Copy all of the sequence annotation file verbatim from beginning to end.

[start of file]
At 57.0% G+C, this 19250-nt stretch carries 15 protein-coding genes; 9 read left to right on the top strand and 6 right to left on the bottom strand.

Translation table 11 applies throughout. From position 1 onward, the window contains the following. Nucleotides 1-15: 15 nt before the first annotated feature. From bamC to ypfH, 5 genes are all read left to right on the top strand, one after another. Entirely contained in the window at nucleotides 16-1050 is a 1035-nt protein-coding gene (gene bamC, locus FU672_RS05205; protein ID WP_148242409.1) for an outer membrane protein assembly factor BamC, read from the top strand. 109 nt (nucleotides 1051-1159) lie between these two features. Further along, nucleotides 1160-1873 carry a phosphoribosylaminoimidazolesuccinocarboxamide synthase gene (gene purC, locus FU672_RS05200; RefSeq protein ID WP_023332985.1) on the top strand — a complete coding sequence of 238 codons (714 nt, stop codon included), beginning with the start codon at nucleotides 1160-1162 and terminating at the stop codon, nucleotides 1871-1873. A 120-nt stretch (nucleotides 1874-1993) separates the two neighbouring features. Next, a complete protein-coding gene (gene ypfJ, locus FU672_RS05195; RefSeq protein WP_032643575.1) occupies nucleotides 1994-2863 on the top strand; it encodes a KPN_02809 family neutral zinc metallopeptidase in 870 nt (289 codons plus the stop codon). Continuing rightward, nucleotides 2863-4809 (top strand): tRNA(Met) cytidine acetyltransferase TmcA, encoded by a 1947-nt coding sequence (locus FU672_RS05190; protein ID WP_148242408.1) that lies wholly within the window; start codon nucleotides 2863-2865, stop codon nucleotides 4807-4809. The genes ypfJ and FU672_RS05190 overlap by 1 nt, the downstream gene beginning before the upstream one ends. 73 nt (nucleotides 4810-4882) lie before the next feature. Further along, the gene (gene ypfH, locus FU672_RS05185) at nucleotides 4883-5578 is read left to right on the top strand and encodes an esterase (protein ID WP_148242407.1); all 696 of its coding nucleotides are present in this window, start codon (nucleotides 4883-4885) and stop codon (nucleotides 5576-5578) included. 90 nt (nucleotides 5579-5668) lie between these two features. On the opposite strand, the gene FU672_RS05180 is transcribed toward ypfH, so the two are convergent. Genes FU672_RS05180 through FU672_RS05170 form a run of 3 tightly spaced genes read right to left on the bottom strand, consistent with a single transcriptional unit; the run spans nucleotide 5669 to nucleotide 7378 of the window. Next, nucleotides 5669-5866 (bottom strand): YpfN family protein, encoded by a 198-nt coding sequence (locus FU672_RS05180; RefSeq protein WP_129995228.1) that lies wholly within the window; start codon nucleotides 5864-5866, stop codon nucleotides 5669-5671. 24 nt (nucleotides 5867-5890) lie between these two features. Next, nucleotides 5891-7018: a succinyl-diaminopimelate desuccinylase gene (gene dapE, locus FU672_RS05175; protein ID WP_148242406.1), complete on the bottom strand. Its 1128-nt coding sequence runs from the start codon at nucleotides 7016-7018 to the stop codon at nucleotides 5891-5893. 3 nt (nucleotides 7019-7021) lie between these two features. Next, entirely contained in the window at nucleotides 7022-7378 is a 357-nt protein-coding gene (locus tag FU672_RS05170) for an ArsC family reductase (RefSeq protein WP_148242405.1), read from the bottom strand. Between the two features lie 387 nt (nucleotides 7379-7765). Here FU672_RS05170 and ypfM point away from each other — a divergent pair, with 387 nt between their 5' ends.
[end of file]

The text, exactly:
At 57.0% G+C, this 19250-nt stretch carries 15 protein-coding genes; 9 read left to right on the top strand and 6 right to left on the bottom strand.

Translation table 11 applies throughout. From position 1 onward, the window contains the following. Nucleotides 1-15: 15 nt before the first annotated feature. From bamC to ypfH, 5 genes are all read left to right on the top strand, one after another. Entirely contained in the window at nucleotides 16-1050 is a 1035-nt protein-coding gene (gene bamC, locus FU672_RS05205; protein ID WP_148242409.1) for an outer membrane protein assembly factor BamC, read from the top strand. 109 nt (nucleotides 1051-1159) lie between these two features. Further along, nucleotides 1160-1873 carry a phosphoribosylaminoimidazolesuccinocarboxamide synthase gene (gene purC, locus FU672_RS05200; RefSeq protein ID WP_023332985.1) on the top strand — a complete coding sequence of 238 codons (714 nt, stop codon included), beginning with the start codon at nucleotides 1160-1162 and terminating at the stop codon, nucleotides 1871-1873. A 120-nt stretch (nucleotides 1874-1993) separates the two neighbouring features. Next, a complete protein-coding gene (gene ypfJ, locus FU672_RS05195; RefSeq protein WP_032643575.1) occupies nucleotides 1994-2863 on the top strand; it encodes a KPN_02809 family neutral zinc metallopeptidase in 870 nt (289 codons plus the stop codon). Continuing rightward, nucleotides 2863-4809 (top strand): tRNA(Met) cytidine acetyltransferase TmcA, encoded by a 1947-nt coding sequence (locus FU672_RS05190; protein ID WP_148242408.1) that lies wholly within the window; start codon nucleotides 2863-2865, stop codon nucleotides 4807-4809. The genes ypfJ and FU672_RS05190 overlap by 1 nt, the downstream gene beginning before the upstream one ends. 73 nt (nucleotides 4810-4882) lie before the next feature. Further along, the gene (gene ypfH, locus FU672_RS05185) at nucleotides 4883-5578 is read left to right on the top strand and encodes an esterase (protein ID WP_148242407.1); all 696 of its coding nucleotides are present in this window, start codon (nucleotides 4883-4885) and stop codon (nucleotides 5576-5578) included. 90 nt (nucleotides 5579-5668) lie between these two features. On the opposite strand, the gene FU672_RS05180 is transcribed toward ypfH, so the two are convergent. Genes FU672_RS05180 through FU672_RS05170 form a run of 3 tightly spaced genes read right to left on the bottom strand, consistent with a single transcriptional unit; the run spans nucleotide 5669 to nucleotide 7378 of the window. Next, nucleotides 5669-5866 (bottom strand): YpfN family protein, encoded by a 198-nt coding sequence (locus FU672_RS05180; RefSeq protein WP_129995228.1) that lies wholly within the window; start codon nucleotides 5864-5866, stop codon nucleotides 5669-5671. 24 nt (nucleotides 5867-5890) lie between these two features. Next, nucleotides 5891-7018: a succinyl-diaminopimelate desuccinylase gene (gene dapE, locus FU672_RS05175; protein ID WP_148242406.1), complete on the bottom strand. Its 1128-nt coding sequence runs from the start codon at nucleotides 7016-7018 to the stop codon at nucleotides 5891-5893. 3 nt (nucleotides 7019-7021) lie between these two features. Next, entirely contained in the window at nucleotides 7022-7378 is a 357-nt protein-coding gene (locus tag FU672_RS05170) for an ArsC family reductase (RefSeq protein WP_148242405.1), read from the bottom strand. Between the two features lie 387 nt (nucleotides 7379-7765). Here FU672_RS05170 and ypfM point away from each other — a divergent pair, with 387 nt between their 5' ends.